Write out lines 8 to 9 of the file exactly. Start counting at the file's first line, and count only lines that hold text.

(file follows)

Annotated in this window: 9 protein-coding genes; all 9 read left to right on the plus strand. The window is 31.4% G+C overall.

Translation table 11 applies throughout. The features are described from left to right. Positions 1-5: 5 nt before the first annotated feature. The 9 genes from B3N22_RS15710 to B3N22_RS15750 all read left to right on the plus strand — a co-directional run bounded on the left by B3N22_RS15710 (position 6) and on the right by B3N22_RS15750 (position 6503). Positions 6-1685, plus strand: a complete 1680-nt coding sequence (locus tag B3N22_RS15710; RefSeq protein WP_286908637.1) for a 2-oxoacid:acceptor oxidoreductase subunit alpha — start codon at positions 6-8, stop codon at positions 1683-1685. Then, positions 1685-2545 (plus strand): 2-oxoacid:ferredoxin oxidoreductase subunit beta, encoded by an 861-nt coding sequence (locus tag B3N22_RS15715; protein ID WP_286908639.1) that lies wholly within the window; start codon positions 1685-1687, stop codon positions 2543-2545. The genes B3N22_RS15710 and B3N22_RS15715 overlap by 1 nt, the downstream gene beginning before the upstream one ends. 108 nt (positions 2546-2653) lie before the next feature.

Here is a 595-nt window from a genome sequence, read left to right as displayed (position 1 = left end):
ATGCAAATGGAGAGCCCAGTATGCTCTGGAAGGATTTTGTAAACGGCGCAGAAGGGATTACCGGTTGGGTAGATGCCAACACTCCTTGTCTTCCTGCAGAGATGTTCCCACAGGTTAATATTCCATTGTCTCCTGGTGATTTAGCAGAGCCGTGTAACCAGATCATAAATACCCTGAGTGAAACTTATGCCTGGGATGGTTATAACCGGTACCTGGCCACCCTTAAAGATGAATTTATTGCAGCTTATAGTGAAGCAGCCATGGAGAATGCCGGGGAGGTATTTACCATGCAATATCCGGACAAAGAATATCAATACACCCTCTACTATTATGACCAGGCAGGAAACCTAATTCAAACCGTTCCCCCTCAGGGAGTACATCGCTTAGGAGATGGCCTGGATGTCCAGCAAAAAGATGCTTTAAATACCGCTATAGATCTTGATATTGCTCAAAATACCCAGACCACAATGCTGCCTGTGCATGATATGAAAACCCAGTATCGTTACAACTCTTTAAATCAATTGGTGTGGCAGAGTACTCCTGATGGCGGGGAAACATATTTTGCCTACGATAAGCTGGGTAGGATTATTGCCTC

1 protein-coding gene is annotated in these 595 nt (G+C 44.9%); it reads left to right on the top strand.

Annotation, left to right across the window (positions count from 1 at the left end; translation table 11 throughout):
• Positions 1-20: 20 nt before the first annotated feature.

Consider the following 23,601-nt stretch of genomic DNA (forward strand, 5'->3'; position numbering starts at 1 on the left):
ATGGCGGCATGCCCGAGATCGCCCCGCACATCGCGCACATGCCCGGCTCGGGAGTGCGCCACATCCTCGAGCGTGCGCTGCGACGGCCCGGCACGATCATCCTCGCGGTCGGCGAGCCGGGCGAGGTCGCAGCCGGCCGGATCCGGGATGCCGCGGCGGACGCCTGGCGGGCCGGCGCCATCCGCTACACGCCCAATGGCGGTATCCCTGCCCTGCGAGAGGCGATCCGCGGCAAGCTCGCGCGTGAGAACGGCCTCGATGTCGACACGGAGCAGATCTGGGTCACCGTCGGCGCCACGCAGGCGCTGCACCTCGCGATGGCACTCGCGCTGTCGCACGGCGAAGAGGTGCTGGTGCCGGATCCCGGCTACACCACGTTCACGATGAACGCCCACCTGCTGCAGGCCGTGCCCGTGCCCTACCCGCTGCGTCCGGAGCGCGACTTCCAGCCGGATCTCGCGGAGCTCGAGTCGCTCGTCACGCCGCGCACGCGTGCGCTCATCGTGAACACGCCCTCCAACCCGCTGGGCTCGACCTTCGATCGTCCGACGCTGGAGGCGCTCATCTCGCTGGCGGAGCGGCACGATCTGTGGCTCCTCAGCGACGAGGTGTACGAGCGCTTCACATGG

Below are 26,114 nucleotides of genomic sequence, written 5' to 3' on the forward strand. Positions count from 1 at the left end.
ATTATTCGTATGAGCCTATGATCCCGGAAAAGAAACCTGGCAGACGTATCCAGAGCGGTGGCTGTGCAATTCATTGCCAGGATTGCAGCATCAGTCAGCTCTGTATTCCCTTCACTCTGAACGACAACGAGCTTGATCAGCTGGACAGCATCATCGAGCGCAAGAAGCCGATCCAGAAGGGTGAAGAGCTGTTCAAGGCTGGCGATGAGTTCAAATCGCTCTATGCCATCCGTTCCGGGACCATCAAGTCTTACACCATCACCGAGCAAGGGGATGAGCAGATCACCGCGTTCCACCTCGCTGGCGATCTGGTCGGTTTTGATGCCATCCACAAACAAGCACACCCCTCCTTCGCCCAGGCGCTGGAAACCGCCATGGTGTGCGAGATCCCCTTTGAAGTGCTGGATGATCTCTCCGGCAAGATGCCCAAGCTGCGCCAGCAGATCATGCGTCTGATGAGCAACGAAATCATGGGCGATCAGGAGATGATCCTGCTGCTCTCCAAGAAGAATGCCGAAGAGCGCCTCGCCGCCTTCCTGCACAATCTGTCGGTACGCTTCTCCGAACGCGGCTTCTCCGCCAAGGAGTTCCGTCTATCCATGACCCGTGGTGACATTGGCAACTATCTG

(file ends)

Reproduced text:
Consider the following 23,601-nt stretch of genomic DNA (forward strand, 5'->3'; position numbering starts at 1 on the left):
ATGGCGGCATGCCCGAGATCGCCCCGCACATCGCGCACATGCCCGGCTCGGGAGTGCGCCACATCCTCGAGCGTGCGCTGCGACGGCCCGGCACGATCATCCTCGCGGTCGGCGAGCCGGGCGAGGTCGCAGCCGGCCGGATCCGGGATGCCGCGGCGGACGCCTGGCGGGCCGGCGCCATCCGCTACACGCCCAATGGCGGTATCCCTGCCCTGCGAGAGGCGATCCGCGGCAAGCTCGCGCGTGAGAACGGCCTCGATGTCGACACGGAGCAGATCTGGGTCACCGTCGGCGCCACGCAGGCGCTGCACCTCGCGATGGCACTCGCGCTGTCGCACGGCGAAGAGGTGCTGGTGCCGGATCCCGGCTACACCACGTTCACGATGAACGCCCACCTGCTGCAGGCCGTGCCCGTGCCCTACCCGCTGCGTCCGGAGCGCGACTTCCAGCCGGATCTCGCGGAGCTCGAGTCGCTCGTCACGCCGCGCACGCGTGCGCTCATCGTGAACACGCCCTCCAACCCGCTGGGCTCGACCTTCGATCGTCCGACGCTGGAGGCGCTCATCTCGCTGGCGGAGCGGCACGATCTGTGGCTCCTCAGCGACGAGGTGTACGAGCGCTTCACATGG